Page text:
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Utah Phillips asks re' Chinese Flutes

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katlaughing 18 Jul 00 - 12:41 PM
katlaughing 18 Jul 00 - 12:42 PM
katlaughing 18 Jul 00 - 12:46 PM
Bert 18 Jul 00 - 01:15 PM
Bert 18 Jul 00 - 01:24 PM
Malcolm Douglas 18 Jul 00 - 01:39 PM
katlaughing 18 Jul 00 - 02:26 PM
Art Thieme 18 Jul 00 - 10:48 PM
Bob Bolton 18 Jul 00 - 11:46 PM
IanC 19 Jul 00 - 05:48 AM
McGrath of Harlow 21 Jul 00 - 07:50 PM
katlaughing 22 Jul 00 - 01:30 AM
Art Thieme 23 Jul 00 - 11:57 AM
GUEST,leeneia 23 Jul 00 - 12:17 PM
Peter T. 23 Jul 00 - 12:18 PM
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Subject: Utah Phillips asks re' Chinese Flutes
From: katlaughing
Date: 18 Jul 00 - 12:41 PM

Dear Phoaks,

Art Thieme has forwarded some requests from Bruce "Utah" Phillips, for information and asked me if I would put them in some threads. Here is the first one, in Utah's words:

The 9000 year old Chinese flutes excavated at the Jiahu site in Henan province, China, were, to some extent, still playable. They are said to have between five and eight holes. I want to reproduce one of these flutes and play it. But I don't know how far apart the holes are.
What's the scale?
How is it blown - what kind of mouth piece does it use?
I've got a very old Babylonian creation hymn I'd like to try out on one. So, let me know how I can learn more about it.

It just occurred to me that I read a brief monograph about flute making by native Americans here in California. Seems they each made a flute with the holes placed randomly, no two flutes the same. So, each flute played its own song which, like the flute itself, belonged to the maker. His own song which could be given as a gift, along with the flue, to some other person. No System. But that in itself is a system. Is the same so with the Chinese flutes?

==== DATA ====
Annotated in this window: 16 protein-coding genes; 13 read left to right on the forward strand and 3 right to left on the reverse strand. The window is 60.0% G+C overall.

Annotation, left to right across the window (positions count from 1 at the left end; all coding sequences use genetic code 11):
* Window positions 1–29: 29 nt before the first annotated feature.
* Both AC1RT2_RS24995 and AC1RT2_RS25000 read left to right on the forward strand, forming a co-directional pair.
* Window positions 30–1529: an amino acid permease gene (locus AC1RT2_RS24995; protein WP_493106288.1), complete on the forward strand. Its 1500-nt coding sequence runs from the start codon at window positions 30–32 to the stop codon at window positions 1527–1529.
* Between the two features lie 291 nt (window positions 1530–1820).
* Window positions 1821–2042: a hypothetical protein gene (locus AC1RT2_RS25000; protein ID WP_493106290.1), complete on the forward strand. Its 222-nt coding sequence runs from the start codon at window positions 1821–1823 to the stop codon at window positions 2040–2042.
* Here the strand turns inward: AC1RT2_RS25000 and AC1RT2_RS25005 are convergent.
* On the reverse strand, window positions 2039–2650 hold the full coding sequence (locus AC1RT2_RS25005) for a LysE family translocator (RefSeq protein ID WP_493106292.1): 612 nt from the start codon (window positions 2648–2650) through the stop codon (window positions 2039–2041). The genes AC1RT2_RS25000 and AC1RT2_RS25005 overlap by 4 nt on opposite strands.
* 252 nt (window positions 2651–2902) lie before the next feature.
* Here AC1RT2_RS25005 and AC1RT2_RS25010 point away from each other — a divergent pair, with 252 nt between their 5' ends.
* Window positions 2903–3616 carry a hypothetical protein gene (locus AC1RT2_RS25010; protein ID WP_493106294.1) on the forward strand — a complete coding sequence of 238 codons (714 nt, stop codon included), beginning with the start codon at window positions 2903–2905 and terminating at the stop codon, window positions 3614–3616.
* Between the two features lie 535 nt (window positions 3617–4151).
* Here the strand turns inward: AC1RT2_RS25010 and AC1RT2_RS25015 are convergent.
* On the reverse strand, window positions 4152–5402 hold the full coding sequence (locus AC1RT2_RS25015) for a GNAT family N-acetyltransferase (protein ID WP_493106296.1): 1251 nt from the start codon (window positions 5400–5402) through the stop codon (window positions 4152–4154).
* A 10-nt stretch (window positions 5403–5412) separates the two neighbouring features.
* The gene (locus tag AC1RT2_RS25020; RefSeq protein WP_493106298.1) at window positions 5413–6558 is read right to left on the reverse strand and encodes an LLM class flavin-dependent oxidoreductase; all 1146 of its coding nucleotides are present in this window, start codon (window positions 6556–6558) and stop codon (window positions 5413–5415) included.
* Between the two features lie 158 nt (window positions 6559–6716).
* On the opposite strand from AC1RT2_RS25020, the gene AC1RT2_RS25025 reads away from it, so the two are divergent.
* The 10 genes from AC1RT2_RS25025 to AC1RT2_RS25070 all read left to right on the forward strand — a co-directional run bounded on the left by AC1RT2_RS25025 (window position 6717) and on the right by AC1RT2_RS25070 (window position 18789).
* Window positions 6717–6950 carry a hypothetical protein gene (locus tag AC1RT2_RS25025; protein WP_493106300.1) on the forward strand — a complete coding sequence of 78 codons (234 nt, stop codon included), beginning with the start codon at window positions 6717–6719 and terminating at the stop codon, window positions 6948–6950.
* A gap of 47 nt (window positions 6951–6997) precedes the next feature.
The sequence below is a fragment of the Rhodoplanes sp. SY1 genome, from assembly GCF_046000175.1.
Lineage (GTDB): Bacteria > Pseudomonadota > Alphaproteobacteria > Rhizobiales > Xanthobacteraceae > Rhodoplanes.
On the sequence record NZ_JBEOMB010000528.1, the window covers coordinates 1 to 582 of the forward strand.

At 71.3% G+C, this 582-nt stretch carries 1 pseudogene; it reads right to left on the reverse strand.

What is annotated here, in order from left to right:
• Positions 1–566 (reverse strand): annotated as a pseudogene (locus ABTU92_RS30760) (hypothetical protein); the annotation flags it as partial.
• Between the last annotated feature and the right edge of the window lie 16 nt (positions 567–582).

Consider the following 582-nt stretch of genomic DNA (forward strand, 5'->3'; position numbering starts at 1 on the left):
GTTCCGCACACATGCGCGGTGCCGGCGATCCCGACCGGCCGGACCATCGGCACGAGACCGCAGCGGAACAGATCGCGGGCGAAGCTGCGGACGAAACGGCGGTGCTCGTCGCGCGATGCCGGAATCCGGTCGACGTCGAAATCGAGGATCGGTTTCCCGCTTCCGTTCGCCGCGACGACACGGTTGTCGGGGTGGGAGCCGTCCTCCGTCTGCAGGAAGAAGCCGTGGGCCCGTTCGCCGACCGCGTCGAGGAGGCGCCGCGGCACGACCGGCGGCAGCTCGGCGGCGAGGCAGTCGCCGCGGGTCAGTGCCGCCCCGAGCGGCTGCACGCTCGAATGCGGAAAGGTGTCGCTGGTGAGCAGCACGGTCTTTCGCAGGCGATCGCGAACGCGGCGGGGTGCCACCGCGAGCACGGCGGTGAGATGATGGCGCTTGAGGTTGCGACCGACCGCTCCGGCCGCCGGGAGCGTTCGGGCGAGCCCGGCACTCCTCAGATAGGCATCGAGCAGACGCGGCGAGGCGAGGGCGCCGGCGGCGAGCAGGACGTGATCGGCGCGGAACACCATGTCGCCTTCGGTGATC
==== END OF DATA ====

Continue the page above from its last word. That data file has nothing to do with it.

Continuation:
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Subject: RE: Help: Utah Phillips asks re' Chinese Flutes
From: katlaughing
Date: 18 Jul 00 - 12:42 PM

Sorry for the dupes, it said the first one had failed to post...


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Subject: RE: Help: Utah Phillips asks re' Chinese Flutes
From: katlaughing
Date: 18 Jul 00 - 12:46 PM

Forgot to add ths:

Ok history hunters, if you can dig up any information, sent it off to Utah at

No-Guff Records
U. Utah Phillips
PO Box 1235
Nevada City, CA 95959


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Subject: RE: Help: Utah Phillips asks re' Chinese Flutes
From: Bert
Date: 18 Jul 00 - 01:15 PM

There's a picture here it should be possible to scale the hole positioning from this.

Bert.


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Subject: RE: Help: Utah Phillips asks re' Chinese Flutes
From: Bert
Date: 18 Jul 00 - 01:24 PM

here's a better one


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Subject: RE: Help: Utah Phillips asks re' Chinese Flutes
From: Malcolm Douglas
Date: 18 Jul 00 - 01:39 PM

I can't at present find the address for the original pages about the Jiahu bone flutes, but together with the second image Bert links to, this information might help:

"The best preserved flute, which was free of cracks, was chosen to be tested using a 'Stroboconn' sound-analysing stroboscope, supervised by Huang Xiangpeng from the Music School of the Art Institute of China. This flute has seven main holes plus a tiny hole near hole 7. Two other seven-holed flutes were considered, but playing tests produced cracking sounds and were promptly discontinued. However, data were recorded for two players blowing twice each with their embouchures angled at 45° up and 45° down across the mouth of flute M282:20 (eight scales altogether). The music research team did not use the modern standard of A4 = 440 Hz, but instead adopted an arbitrary standard of hole 5 = 'C6'. (Based on A4 = 440 Hz, the actual tone of hole 5 was C6 + 2 Hz(20 Hz), averaged over eight trials.) Then the interval relationships of the sounds from hole 3 to hole 7 fitted reasonably well to the note sequence E6, D6, C6, B5, A5, with the tone of hole 1 = A6 and hole 2 = F#6. On this scale, the tone of the whole tube is G5 or F#5. In Table 1 three of the intervals in M282:20 are evaluated numerically.